Durham Public Schools End Meal Delivery, Citing Employee Safety

Apr 7, 2020

Carrington Middle School teacher and coach Terry McMillan passes a bag filled with multiple school lunches to a family at Lakewood Montessori Middle School in Durham, Monday, April 6.
Credit Liz Schlemmer / WUNC

Public schools across North Carolina have given meals to thousands of students since in-person classes ended for many three weeks ago, but this week's school meals will be the last in Durham.

 

Cars formed a steady line in the circle drive at Lakewood Montessori Middle School Monday. Through car windows, school staff passed plastic bags filled with a week's worth of lunches for each child.

 

Cafeteria worker Claire Nicholson greeted families.

“How y'all been?” Nicholson asked as a driver pulled up.

“Pretty good,” answered Shirley Thoms from behind a checkered scarf. 

 

Thoms wore the scarf around her mouth to protect from the coronavirus and dark sunglasses to ward off the glaring sun on this warm afternoon. She knows Nicholson from the school cafeteria, but Nicholson could hardly recognize her behind the protective gear.

 

Nicholson nods with recognition when Thoms describes her kids who once attended the school, as Nicholson takes a head count of the number of children needing meals.

 

Emergency Leave Ensures Pay For School Support Staff

This will be the final free meal distribution led by Durham Public Schools, after a school employee who helped deliver meals from Bethesda Elementary was diagnosed with COVID-19. Last week, the school district was delivering about 5,000 meals a day to local children.

 

“I think the fact that they're doing this, is a great thing for the families who need it, every little bit helps,” Thoms said. “The fact that it's the last time, you know, I think there's no playbook for how this thing is going to play out, so DPS is making the decision that works for them.”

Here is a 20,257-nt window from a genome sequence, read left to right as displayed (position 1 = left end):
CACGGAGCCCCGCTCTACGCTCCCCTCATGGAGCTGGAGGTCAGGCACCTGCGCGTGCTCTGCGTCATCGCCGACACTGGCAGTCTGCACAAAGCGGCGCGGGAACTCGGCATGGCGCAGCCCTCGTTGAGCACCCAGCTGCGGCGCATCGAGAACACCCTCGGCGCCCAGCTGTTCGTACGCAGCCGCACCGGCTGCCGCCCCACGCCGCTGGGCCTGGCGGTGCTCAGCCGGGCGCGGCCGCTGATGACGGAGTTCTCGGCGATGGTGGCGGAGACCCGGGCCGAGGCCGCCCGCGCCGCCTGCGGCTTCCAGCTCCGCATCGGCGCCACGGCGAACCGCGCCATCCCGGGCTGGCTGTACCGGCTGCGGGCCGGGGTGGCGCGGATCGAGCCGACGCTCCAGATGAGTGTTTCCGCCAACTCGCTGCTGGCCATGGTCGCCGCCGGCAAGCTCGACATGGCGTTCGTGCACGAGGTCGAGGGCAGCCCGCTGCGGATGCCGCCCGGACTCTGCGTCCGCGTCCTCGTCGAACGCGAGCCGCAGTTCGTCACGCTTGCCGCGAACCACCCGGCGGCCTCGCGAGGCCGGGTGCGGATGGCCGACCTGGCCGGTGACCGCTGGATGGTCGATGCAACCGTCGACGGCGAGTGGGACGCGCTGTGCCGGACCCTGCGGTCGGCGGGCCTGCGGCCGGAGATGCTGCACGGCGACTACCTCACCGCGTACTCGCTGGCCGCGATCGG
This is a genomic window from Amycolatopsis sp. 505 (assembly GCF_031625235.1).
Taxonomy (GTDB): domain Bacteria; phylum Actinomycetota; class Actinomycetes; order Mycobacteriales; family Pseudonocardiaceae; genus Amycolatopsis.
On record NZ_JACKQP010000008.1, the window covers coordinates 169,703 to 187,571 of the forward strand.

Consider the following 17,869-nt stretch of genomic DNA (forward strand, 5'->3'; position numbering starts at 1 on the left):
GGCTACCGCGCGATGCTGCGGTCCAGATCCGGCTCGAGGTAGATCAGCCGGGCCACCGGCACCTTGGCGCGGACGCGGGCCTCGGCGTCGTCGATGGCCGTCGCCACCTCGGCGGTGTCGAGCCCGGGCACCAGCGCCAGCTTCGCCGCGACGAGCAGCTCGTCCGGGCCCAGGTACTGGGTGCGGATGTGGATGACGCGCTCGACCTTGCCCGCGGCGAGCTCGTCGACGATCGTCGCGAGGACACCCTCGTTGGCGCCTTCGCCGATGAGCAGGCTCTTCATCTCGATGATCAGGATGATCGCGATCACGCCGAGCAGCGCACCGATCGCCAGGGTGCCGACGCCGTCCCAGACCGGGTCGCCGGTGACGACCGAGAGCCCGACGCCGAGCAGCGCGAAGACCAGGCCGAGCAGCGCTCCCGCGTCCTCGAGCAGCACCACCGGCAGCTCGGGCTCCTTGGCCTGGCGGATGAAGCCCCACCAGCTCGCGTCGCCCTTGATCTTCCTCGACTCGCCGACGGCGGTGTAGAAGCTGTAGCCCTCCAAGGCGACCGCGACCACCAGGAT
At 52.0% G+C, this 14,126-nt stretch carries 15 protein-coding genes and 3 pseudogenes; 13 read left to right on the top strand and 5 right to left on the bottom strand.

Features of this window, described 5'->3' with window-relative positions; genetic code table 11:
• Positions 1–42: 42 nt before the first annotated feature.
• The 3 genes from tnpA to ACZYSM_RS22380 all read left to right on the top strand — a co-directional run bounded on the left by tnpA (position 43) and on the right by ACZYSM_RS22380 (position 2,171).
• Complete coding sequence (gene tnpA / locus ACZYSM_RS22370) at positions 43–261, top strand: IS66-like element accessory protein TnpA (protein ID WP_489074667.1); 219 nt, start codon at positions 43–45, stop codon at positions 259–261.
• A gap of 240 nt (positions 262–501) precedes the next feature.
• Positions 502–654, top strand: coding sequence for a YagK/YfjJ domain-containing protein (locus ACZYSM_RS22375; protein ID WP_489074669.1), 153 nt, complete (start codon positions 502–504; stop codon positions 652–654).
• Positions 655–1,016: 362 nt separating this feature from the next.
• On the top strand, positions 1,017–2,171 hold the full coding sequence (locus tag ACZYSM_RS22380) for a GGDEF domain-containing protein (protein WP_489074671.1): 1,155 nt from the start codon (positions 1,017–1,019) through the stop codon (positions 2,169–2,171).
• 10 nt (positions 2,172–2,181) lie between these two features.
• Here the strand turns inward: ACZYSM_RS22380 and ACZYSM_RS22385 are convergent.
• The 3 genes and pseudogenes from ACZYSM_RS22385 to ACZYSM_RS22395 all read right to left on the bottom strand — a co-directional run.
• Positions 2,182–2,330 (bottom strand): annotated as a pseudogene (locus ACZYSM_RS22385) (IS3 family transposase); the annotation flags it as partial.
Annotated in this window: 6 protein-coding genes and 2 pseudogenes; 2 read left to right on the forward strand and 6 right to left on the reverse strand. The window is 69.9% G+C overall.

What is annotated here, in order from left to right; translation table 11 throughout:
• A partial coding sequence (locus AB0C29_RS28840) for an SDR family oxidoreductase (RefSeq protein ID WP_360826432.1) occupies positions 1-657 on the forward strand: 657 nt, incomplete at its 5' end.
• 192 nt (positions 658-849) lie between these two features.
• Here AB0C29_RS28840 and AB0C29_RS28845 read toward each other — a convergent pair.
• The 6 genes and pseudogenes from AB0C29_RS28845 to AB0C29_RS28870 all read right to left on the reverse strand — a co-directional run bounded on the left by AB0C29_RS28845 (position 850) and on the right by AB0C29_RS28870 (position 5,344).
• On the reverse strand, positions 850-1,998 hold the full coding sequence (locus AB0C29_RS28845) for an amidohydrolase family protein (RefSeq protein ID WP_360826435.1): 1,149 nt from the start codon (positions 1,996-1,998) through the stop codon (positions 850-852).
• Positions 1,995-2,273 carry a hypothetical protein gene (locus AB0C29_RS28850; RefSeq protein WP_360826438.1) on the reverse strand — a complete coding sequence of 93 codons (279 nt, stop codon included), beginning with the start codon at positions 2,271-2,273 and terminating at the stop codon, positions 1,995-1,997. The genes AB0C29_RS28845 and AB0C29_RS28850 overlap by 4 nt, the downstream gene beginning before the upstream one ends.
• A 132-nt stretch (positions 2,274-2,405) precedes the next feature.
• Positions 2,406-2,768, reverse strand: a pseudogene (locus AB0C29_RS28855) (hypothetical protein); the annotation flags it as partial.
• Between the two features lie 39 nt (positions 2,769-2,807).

Durham Public School administrators say the main reason they are ending the meal service is that cafeteria workers were calling for it.

 

“They have kids, you know, and some of them are in that high risk group, so some of them had things to think about,” said Becky Pope, the school district’s dietition.

 

Pope said many of the staff she works with will now be taking emergency leave.

 

The State Board of Education approved emergency leave through the end of April for a variety of school employees statewide. Anyone who has underlying health conditions, or is a caregiver for children or elders -- or who can't perform their job remotely -- is eligible.

Durham Public Schools spokesman Chip Sudderth said, initially, the meal service was a win-win for families and school employees. Cafeteria workers and bus drivers continued working, and continued getting paid, by providing the service for hungry kids. Now the availability of emergency leave ensures employees can remain on state payrolls while staying home to prevent spread of the virus.

“We reached a point where enough of our employees were taking the leave that we could not sustain the program indefinitely,” Sudderth said.

Durham Public Schools is not alone in this decision; officials at Dare County Schools have also announced reduced meal services this month. And it’s not the only district to report that a school employee was diagnosed with the coronavirus. Davidson County has seen two cases among school staff who were helping with meal services at the county public school system and Lexington City Schools.

 

Lakewood Montessori Middle School cafeteria worker Denille Amendola and cafeteria manager Delores Curry prepare lunches.
Credit Liz Schlemmer / WUNC

 

Denille Amendola works at the Lakewood Montessori Middle School cafeteria. She says she has mixed feelings about this being the last day of meal distribution.

“I am concerned for the kids who don't have anything for food for the next few weeks,” Amendola said. “There is an upside, because I have four kids at home, so it gives me the opportunity to spend time with my children.”

Amendola will be receiving pay on leave until May, then she hopes to be back to work as soon as possible.

“I try not to worry,” Amendola said. “I think worry brings things to you, so, I’m just taking it day by day.”

The Durham Public Schools Foundation, a nonprofit that supports the public school system, plans to ramp up meal services provided by local restaurants to fill the growing need to feed children who would typically receive low cost meals at school.